Have you seen how fast gas prices rose last week? New reports reveal that fuel stockpiles have dropped globally, and the problem is likely to get even worse over the next few weeks and months as demand continues to outstrip supplies amid OPEC+ production cuts.
Americans are now paying the highest prices for a gallon of gas in at least eight months. And, according to industry experts, they should brace for even more pain at the pump in August, with refineries closing for maintenance and domestic supplies drying up in many states. From now on, filling up your tank will be far more expensive, and there are many reasons contributing to that.
Now, a perfect storm has begun. Last week, prices at the pump jumped again overnight, and the outlook for the coming weeks and months doesn’t bring any relief for American drivers. On Saturday, the national average price for a gallon of regular gasoline surged to $3.75, according to the American Automobile Association. That marked the biggest one-day increase in a year and the highest average in about eight months.
The price of a gallon of gasoline is now 30 cents more expensive than in June, and that’s still a timid uptick compared to experts’ estimates of $5 per gallon by the fall, The shift is happening quickly. For instance, the more fuel-efficient premium gas has surged to nearly $4.50 — also a 30-cent increase from June. Gas prices are on track to reach levels last seen during the inflation peak of 2022, says the association’s spokesperson Daniel Armbruster. Both domestic and international producers are slashing production, but demand remains strong.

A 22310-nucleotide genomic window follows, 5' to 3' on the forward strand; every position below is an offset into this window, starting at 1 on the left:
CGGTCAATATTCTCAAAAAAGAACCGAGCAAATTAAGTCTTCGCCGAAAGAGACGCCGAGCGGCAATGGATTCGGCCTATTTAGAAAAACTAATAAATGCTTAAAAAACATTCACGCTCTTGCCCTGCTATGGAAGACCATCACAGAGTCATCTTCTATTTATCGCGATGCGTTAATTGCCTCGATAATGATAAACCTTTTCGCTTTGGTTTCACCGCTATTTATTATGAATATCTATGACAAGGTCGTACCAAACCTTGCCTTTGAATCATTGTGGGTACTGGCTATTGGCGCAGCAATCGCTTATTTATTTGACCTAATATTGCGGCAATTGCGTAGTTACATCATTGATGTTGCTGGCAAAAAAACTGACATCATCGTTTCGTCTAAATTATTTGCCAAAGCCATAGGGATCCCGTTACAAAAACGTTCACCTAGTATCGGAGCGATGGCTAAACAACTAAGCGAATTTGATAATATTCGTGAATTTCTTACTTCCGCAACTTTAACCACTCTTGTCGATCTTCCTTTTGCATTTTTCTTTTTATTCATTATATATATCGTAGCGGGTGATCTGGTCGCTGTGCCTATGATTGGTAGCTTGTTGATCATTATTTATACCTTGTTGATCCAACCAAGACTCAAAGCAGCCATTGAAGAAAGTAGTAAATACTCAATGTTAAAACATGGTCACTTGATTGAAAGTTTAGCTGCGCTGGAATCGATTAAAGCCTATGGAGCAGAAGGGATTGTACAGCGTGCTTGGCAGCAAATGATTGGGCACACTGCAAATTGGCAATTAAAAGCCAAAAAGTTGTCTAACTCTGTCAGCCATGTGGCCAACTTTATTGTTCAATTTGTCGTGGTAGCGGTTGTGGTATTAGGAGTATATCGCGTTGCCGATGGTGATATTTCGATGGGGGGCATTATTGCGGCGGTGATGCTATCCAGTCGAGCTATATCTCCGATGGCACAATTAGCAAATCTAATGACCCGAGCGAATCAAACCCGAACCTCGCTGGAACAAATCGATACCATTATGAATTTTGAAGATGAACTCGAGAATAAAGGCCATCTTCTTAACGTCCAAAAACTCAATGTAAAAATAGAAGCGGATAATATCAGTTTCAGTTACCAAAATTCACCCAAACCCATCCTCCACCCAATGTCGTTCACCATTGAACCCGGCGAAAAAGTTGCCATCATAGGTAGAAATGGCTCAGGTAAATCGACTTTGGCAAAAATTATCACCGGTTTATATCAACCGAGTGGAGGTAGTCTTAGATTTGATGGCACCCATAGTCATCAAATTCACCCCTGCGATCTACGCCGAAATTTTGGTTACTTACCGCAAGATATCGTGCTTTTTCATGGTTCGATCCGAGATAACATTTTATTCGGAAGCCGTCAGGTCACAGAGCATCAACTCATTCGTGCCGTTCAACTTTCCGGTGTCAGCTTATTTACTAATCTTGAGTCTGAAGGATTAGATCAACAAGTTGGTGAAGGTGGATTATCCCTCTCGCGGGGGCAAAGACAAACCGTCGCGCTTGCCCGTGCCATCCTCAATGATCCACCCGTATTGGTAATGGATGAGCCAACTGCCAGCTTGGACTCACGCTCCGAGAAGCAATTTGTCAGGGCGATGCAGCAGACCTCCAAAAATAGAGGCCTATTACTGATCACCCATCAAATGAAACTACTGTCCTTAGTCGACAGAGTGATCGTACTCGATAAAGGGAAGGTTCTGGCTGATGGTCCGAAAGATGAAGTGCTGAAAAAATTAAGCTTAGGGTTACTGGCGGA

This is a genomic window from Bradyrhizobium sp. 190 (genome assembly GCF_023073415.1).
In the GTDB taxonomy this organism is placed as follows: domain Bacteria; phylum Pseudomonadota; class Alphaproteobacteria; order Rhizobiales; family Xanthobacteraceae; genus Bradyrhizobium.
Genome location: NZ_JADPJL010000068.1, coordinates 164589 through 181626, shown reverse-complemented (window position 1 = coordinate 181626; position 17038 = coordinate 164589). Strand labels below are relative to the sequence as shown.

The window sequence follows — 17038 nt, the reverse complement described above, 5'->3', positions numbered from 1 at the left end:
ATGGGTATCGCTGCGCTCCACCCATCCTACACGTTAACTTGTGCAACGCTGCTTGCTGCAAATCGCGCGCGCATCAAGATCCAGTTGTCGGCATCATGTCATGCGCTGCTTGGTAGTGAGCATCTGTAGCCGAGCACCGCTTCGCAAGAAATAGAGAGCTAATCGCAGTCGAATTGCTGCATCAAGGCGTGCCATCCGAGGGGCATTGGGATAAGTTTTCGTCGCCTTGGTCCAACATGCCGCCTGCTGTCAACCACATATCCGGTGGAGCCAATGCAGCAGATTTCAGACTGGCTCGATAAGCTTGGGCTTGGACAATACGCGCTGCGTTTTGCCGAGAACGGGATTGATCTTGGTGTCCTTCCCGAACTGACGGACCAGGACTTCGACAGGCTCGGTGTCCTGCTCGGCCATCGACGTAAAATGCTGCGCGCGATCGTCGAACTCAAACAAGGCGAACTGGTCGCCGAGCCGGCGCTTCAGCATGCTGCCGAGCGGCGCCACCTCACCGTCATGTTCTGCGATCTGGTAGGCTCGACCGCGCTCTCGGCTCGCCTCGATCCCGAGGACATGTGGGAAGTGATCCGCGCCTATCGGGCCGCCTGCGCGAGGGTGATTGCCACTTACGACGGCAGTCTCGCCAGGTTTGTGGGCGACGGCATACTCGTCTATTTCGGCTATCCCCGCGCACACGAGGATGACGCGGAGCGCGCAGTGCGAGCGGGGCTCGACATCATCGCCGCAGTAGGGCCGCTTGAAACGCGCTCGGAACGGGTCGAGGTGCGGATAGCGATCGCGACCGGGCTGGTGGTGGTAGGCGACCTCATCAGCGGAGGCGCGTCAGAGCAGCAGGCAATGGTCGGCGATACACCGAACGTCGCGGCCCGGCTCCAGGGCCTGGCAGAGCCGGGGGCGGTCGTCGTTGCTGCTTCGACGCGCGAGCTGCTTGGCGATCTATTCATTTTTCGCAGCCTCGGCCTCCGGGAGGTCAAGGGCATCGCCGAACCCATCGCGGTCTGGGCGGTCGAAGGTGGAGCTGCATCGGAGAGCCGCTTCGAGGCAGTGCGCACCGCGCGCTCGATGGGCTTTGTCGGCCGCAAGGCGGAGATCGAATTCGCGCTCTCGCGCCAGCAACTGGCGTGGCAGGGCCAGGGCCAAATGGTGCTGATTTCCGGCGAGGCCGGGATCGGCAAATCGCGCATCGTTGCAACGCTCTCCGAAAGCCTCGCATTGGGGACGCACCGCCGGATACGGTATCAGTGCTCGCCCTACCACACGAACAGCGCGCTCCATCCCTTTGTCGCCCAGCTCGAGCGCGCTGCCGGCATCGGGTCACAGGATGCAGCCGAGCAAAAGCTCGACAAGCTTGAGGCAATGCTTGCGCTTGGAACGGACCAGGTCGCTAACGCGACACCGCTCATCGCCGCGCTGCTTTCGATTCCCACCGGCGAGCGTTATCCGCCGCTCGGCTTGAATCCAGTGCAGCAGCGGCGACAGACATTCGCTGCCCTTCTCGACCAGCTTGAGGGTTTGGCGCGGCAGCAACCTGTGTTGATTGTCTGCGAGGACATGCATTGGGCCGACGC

AAA analyst Robert Sinclair also came forward last week to inform the public that so far this year, global markets have lost almost 4 million barrels per day due to OPEC’s decision. Exports also cut into our supply at home. “We are exporting about two cargoes of gasoline (mostly from the Gulf Coast) for every cargo we import,” the expert added. “We are the supplier of choice for Latin America, which has no additional refining capacity coming up this year.”
The effect of this imbalance between supply and demand is going to be disastrous for U.S. motorists. As for the next couple of weeks, the experts noted that it’s possible Americans could be in for another 25-cent increase. From now on, gasoline price increases are expected to happen faster, and lower supplies indicate that there’s no relief in sight – at least until the end of 2023.
By the winter, the scenario could be far more chaotic as supply systems face increased vulnerability. Just as it happened before, we’re woefully unprepared for any sort of emergency or supply disruptions, and probably just a single extreme weather event away from seeing gas stations experience massive outages again. At this point, we can only hope for the best, but prepare for the worst because this is shaping up to be the worst oil crisis of modern times, and the consequences of it will be catastrophic.
Article and video cross-posted from Epic Economist.